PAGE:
Hampton's Pilarski signs with Seton Hill
TribLIVE Sports Videos
Last week was a whirlwind to say the least for Hampton's Sara Pilarski.
The senior forward for the girls basketball team signed her letter of intent to accept a full scholarship at Seton Hill, gave an inspirational speech at the Roundball Classic banquet, received an award from former Steelers great Hines Ward (the Positive High school Athlete Award for girls basketball) and played in the Roundball Classic.
“I signed Wednesday, gave my speech Thursday, practiced for the Roundball game, went to the Positive Athlete ceremony, then walked into the Roundball game just as they were announcing my name,” Pilarski said. “It was so exciting.”
The Hampton senior was tying her shoes as the game was set to begin, and through it all, there was only one thing she could think of: “I would not have been able to do all this without my brother Mark or my mom and dad.”
Pilarski has accomplished a lot in her young life, and much of her vast body of work came after she found out she has a brain tumor, something she learned a couple of years ago.
Determined not to be limited, Pilarski kept a positive outlook. All she has done since is improve her basketball game, serve as an inspiration to those around her and show that no matter what she is going to reach or exceed her goals.
Pilarski's brother is the one who nominated her for the Positive Athlete Award.
“He did that without me knowing,” Pilarski said. “I was so honored that he felt I deserved to be nominated. For the staff to feel I was worthy of being a positive female athlete made me feel amazing.”
Pilarski and 28 other student athletes were chosen, and she said getting to sit down and talk with the other nominees was inspiring, especially when they got the chance to meet Ward.
“He is all smiles and has such a positive demeanor,” she said. “He treated us like we were the celebrities and told us we inspired him.”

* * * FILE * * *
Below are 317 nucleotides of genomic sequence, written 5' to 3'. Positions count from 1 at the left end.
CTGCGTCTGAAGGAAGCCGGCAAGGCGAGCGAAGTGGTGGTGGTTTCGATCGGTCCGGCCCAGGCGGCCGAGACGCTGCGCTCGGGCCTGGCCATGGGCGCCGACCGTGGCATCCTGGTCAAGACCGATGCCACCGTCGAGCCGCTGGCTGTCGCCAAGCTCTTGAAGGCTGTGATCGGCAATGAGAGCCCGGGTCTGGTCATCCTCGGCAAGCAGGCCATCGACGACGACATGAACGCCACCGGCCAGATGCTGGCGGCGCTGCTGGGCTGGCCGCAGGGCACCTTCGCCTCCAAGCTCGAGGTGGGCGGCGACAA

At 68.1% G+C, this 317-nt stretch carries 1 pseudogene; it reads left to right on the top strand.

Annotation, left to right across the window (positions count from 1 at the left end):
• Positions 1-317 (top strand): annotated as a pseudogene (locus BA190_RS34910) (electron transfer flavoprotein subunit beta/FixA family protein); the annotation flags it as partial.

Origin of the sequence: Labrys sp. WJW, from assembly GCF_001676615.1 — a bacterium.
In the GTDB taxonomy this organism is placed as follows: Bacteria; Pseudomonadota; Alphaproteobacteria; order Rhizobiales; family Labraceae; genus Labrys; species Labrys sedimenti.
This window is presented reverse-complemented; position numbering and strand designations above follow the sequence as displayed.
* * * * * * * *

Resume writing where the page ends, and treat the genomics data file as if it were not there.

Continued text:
Pilarski was in front of a crowd of around 400 the evening before when she gave a speech at the Roundball dinner. Her brother was the speaker last year at the event.
Pilarski shared her story about how she overcame the things she did.
“I wanted to show that you can come out on top no matter what,” Pilarski said. “I wanted to make sure it wasn't about pity for me … life is about positive attitude. Things can be hard, they can be scary, but we can all get through it. With support, things can be OK.”
She received a standing ovation and said it was cool for people she had never met before to stop and share a kind word.
“My hope is that I can inspire people,” she said.
Pilarski also got to play her last game as a high school basketball player.
Much of her career, she made her impact in the paint as a tough forward, grabbing rebounds and scoring the gritty points. This season, she made a conscious effort to improve her ball-handling and outside shooting. So it was only fitting her final shot as a high school athlete was a 3-pointer.
“That's when it sunk in,” Pilarski said. ”I was able to show my passion and skills, and I enjoyed every moment. Now it is time for the next step.”
Pilarski loves basketball, and although she fielded all offers, she felt Seton Hill was the right fit.